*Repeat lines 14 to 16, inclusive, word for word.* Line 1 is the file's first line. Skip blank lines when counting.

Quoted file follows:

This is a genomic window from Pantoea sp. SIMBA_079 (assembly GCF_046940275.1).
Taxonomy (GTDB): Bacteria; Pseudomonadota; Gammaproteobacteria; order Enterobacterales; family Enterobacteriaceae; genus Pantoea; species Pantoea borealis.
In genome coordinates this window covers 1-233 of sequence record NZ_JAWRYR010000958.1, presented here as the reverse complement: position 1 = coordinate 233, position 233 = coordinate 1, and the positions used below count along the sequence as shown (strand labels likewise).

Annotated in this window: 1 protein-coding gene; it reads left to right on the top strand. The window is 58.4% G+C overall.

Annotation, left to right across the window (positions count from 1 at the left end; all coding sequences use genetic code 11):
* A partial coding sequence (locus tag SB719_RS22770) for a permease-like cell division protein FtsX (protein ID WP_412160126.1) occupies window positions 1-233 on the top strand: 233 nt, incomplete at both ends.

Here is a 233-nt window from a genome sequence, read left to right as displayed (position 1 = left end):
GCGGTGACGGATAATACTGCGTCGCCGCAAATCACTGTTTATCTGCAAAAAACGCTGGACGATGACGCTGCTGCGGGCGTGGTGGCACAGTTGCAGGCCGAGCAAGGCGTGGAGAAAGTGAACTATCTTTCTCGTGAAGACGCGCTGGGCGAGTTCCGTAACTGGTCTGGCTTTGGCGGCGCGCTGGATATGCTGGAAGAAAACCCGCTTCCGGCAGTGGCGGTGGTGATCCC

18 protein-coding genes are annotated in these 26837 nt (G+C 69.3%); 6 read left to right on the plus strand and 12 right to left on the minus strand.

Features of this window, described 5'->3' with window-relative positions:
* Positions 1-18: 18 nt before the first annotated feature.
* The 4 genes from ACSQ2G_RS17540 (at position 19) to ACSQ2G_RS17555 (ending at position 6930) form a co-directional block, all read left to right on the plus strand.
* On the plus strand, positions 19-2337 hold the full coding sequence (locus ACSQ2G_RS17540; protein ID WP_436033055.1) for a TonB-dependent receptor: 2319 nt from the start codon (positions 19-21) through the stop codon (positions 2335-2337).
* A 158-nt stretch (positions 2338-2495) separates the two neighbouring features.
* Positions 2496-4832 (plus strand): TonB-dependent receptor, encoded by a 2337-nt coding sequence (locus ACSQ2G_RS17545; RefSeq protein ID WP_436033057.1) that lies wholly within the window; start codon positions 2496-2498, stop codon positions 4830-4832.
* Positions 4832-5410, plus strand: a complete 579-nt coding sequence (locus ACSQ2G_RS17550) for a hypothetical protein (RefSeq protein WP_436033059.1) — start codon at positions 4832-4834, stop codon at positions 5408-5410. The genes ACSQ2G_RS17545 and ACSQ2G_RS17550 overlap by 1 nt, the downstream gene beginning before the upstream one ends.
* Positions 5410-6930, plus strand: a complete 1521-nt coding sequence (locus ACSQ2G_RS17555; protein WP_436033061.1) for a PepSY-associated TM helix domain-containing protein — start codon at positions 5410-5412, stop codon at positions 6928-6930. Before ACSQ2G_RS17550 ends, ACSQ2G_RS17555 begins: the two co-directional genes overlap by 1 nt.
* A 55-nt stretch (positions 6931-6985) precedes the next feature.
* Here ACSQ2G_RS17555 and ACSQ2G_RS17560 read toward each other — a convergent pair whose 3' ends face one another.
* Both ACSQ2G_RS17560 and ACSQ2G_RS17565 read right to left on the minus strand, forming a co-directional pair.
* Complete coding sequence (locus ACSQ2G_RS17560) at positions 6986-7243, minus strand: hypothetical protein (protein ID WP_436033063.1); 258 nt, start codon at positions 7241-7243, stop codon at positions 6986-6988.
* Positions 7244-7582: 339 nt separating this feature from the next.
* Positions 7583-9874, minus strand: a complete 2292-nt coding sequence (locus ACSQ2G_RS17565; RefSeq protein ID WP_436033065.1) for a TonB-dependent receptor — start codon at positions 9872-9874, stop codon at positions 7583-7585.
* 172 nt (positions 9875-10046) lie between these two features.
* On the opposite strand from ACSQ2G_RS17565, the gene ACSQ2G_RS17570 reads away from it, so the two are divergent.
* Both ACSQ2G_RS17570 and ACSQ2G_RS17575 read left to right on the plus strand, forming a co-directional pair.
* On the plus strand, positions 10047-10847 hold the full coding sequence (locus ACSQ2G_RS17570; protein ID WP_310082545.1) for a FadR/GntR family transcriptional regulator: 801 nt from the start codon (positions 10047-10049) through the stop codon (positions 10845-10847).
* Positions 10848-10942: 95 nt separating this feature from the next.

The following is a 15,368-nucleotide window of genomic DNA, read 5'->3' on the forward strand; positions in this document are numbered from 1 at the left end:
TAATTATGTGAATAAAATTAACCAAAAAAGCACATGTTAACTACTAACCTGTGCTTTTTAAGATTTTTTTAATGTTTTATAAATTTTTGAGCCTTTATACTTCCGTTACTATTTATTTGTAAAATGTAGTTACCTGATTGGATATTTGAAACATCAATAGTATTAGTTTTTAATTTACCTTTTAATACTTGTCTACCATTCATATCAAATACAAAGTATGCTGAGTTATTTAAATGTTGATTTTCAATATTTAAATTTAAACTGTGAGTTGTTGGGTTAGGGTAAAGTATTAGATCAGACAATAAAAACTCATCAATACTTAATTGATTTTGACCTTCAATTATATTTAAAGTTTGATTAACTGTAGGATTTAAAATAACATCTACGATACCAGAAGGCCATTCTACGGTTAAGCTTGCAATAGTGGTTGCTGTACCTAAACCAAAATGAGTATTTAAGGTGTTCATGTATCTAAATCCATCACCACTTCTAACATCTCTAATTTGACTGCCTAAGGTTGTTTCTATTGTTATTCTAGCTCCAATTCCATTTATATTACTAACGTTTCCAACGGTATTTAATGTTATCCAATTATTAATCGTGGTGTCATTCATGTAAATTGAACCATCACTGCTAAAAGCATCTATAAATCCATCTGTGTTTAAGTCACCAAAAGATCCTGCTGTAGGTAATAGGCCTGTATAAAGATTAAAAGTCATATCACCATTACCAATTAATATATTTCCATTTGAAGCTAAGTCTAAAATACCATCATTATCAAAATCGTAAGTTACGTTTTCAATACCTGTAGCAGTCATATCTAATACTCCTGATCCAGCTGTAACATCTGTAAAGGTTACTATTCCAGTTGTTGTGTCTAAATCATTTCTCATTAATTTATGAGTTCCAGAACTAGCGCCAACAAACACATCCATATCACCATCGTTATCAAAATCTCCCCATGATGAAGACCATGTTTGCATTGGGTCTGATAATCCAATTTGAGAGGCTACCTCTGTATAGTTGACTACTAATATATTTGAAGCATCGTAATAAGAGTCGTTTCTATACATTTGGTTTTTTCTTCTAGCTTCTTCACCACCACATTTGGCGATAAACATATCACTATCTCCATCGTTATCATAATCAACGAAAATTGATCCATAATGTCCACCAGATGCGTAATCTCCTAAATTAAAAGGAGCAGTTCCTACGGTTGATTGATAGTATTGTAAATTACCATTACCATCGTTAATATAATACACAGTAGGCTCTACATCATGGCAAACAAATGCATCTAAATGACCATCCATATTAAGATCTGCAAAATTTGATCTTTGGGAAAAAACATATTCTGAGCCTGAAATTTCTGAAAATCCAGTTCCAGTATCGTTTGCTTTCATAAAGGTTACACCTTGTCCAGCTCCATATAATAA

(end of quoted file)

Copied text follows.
* A 158-nt stretch (positions 2338-2495) separates the two neighbouring features.
* Positions 2496-4832 (plus strand): TonB-dependent receptor, encoded by a 2337-nt coding sequence (locus ACSQ2G_RS17545; RefSeq protein ID WP_436033057.1) that lies wholly within the window; start codon positions 2496-2498, stop codon positions 4830-4832.
* Positions 4832-5410, plus strand: a complete 579-nt coding sequence (locus ACSQ2G_RS17550) for a hypothetical protein (RefSeq protein WP_436033059.1) — start codon at positions 4832-4834, stop codon at positions 5408-5410. The genes ACSQ2G_RS17545 and ACSQ2G_RS17550 overlap by 1 nt, the downstream gene beginning before the upstream one ends.